“Who Belongs”: A Critical Race Theory And Latino Critical Theory Analysis Of The United States Immigration Climate For Undocumented Latinx College Students, Leslie Jo Shelton Mar 2018

“Who Belongs”: A Critical Race Theory And Latino Critical Theory Analysis Of The United States Immigration Climate For Undocumented Latinx College Students, Leslie Jo Shelton

Journal of Critical Thought and Praxis

In this conceptual essay, I address the question “Who Belongs” by examining how Critical Race Theory (CRT) and Latino Critical Theory (LatCrit) can inform an understanding of how the U.S. immigration climate relates to undocumented Latinx college students. The following analysis is based on my reflections from conducting a qualitative study examining the experiences of 16 undocumented Latinx college students in the United States. I provide an overview of the current U.S. immigration climate followed by an explanation of CRT and LatCrit. I then offer an analysis of three discussion themes through a CRT and LatCrit lens: problematizing ...


Who Gets In? The Price Of Acceptance In Canada, Chavon A. Niles Mar 2018

Who Gets In? The Price Of Acceptance In Canada, Chavon A. Niles

Journal of Critical Thought and Praxis

The Canadian nation state is often applauded for its open and welcoming attitude towards Others. The Prime Minister of Canada has openly stated that “Diversity is our strength.” However, who gets in suggests who and what Canada values. Through the stories of Jazmine, Nico and Harold shared by Global News, I will illustrate how Canada continues to discriminate against people with disabilities. Using critical disability studies and critical race theory, I explore the assumptions the “excessive demand,” point system, and medical exam make in labelling and disregarding disabled applicants who are read as undesirable and unworthy. Finally, I reflect on ...


Who Belongs? Immigrants, Refugees, Migrants, And Actions Towards Justice: A Conversation With Tim Wise, Tim Jacob Wise, Tyanez C. Jones, Isaiah Mcgee, Michael D. Dupont Mar 2018

Who Belongs? Immigrants, Refugees, Migrants, And Actions Towards Justice: A Conversation With Tim Wise, Tim Jacob Wise, Tyanez C. Jones, Isaiah Mcgee, Michael D. Dupont

Journal of Critical Thought and Praxis

Tim Wise is an antiracist activist, essayist and author of seven books on racism, inequality and white privilege. He is among the most prominent anti-racist writers and educators in the United States. Over the past 25 years he has engaged audiences in all 50 states, at over 1000 college and high school campuses, at hundreds of professional and academic conferences, and to community groups across the country. While visiting Iowa State University Tim Wise interviewed with us to discuss Who Belongs? by providing a brief historical perspective of immigration, the current political climate, and the role of activism.


Review Of The Book Identity, Social Activism, And The Pursuit Of Higher Education By Susana M. Muñoz, Dafina-Lazarus Stewart Mar 2018

Review Of The Book Identity, Social Activism, And The Pursuit Of Higher Education By Susana M. Muñoz, Dafina-Lazarus Stewart

Journal of Critical Thought and Praxis

Muñoz (2015) has offered an important and passionate account of how national immigration policy interacts with institutional policy to delimit college access and identity meaning-making for undocumented youth. This text contributes to a growing literature that advances a critical narrative about undocumented youth.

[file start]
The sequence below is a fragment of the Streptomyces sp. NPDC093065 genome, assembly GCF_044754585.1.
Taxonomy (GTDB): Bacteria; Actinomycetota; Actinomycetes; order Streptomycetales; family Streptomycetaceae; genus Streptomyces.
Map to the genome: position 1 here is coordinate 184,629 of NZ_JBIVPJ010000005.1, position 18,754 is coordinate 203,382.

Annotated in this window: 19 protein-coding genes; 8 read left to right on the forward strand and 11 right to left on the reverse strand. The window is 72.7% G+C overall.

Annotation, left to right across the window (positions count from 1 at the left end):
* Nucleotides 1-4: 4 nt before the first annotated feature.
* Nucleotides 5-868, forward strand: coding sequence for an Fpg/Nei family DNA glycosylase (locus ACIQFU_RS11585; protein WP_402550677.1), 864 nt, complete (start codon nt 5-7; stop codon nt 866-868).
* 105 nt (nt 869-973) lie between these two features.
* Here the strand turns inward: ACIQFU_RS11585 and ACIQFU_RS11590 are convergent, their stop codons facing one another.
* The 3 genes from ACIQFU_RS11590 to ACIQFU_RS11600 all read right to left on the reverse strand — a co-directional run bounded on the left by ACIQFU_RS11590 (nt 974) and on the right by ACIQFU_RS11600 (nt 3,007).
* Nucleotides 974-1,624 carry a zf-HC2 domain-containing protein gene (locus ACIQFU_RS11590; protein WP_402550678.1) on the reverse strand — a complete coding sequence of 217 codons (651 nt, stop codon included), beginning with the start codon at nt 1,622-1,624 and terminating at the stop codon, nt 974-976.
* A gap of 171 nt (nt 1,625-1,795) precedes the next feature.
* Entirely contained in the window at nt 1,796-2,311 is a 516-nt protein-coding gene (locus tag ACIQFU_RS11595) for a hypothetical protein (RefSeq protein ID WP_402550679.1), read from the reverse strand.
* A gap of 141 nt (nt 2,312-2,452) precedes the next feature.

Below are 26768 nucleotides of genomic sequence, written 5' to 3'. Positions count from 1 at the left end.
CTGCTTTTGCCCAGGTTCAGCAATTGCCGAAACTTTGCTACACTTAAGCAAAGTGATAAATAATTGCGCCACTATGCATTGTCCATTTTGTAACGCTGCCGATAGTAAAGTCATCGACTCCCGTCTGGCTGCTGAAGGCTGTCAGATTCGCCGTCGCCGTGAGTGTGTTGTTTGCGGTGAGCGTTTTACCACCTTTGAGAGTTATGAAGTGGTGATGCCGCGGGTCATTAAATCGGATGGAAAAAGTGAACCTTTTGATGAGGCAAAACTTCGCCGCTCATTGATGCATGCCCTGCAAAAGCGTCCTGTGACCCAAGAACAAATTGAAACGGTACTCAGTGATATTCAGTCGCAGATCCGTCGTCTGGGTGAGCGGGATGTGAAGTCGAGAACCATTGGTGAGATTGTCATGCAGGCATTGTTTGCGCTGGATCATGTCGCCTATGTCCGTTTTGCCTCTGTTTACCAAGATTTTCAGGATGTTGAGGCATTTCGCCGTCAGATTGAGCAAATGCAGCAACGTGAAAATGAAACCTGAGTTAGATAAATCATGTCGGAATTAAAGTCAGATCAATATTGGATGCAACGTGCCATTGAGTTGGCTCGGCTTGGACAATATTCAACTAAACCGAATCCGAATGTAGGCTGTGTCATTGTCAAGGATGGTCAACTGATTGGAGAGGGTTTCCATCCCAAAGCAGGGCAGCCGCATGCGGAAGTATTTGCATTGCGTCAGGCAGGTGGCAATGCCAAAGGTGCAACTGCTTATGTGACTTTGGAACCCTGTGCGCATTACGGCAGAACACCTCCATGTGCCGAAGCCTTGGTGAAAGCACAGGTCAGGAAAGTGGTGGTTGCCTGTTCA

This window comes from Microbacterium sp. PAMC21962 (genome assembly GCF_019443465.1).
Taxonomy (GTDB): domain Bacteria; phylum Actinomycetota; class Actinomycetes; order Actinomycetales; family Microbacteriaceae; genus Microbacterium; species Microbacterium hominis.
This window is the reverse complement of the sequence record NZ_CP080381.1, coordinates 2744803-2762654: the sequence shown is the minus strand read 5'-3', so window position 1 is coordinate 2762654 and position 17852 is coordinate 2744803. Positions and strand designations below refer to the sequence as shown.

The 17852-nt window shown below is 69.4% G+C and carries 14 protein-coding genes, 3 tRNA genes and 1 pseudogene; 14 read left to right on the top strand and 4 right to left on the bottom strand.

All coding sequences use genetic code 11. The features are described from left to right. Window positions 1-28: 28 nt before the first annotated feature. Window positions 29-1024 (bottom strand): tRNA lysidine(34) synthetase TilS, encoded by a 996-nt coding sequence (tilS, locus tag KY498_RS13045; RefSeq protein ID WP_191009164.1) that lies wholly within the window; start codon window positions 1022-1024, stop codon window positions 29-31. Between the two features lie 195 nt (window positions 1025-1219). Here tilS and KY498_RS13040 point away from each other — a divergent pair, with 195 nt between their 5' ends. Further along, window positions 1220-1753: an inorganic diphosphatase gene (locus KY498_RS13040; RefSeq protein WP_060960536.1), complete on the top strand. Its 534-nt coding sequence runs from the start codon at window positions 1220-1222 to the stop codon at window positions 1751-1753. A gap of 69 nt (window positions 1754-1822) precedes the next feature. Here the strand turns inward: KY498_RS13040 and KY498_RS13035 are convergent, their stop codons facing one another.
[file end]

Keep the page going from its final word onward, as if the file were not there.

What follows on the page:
Letter From The Senior Editor, Tyanez Jones Mar 2018

Letter From The Senior Editor, Tyanez Jones

Journal of Critical Thought and Praxis

Tyanez Jones is the Senior Editor of the Journal of Critical Thought and Praxis.


Breaking With Tradition, Elizabeth Jacavino, Alixandria Collins, Sam Greene Dec 2017

Breaking With Tradition, Elizabeth Jacavino, Alixandria Collins, Sam Greene

Ethos

Being burnt out is a feeling every student has experienced. Sometimes work, school and play are too suffocating and make us want a break from it all, but taking time off from school is not something a majority of students do. It can seem drastic, but some students find that a break is exactly what they needed to be successful.

Students take breaks for many different reasons. Some students feel lost about what they want to do, some don’t think they’re mature enough to go to college yet and others work to be able to afford school.


Isu Parking: An Inside Look, Nik Heftman, Katlyn Brouwer, Sam Greene Dec 2017

Isu Parking: An Inside Look, Nik Heftman, Katlyn Brouwer, Sam Greene

Ethos

Aaron Steffen leaned forward in his chair, the bill of his dusty gray hat rested on top of his thin-framed reading glasses. he threw his right arm forward toward the half-empty purple and black Mountain Dew Kickstart that was sitting on his desk.

"People only like us when someone parks in their spot," Steffen says.

He took a sip and grinned.


Making A Meal: On-Campus Dining Is About To Change, Hannah Olson, Kaley Lempke Dec 2017

Making A Meal: On-Campus Dining Is About To Change, Hannah Olson, Kaley Lempke

Ethos

Mohamed Ali (of no relation to the boxer) began as head of ISU Dining in January of 2016. He felt he came into a broken system and was ready for change.


Second-Chance Schooling, Britta Roppe, Alixandria Collins Dec 2017

Second-Chance Schooling, Britta Roppe, Alixandria Collins

Ethos

Failing out of college is one of each student’s greatest fears, second only to drinking Hawkeye vodka or having an axewielding roommate. What would you do if that nightmare became a reality?


Sounding The Alarm: The People And Process Behind All Of The Text Alerts, Jacqueline Cordova Dec 2017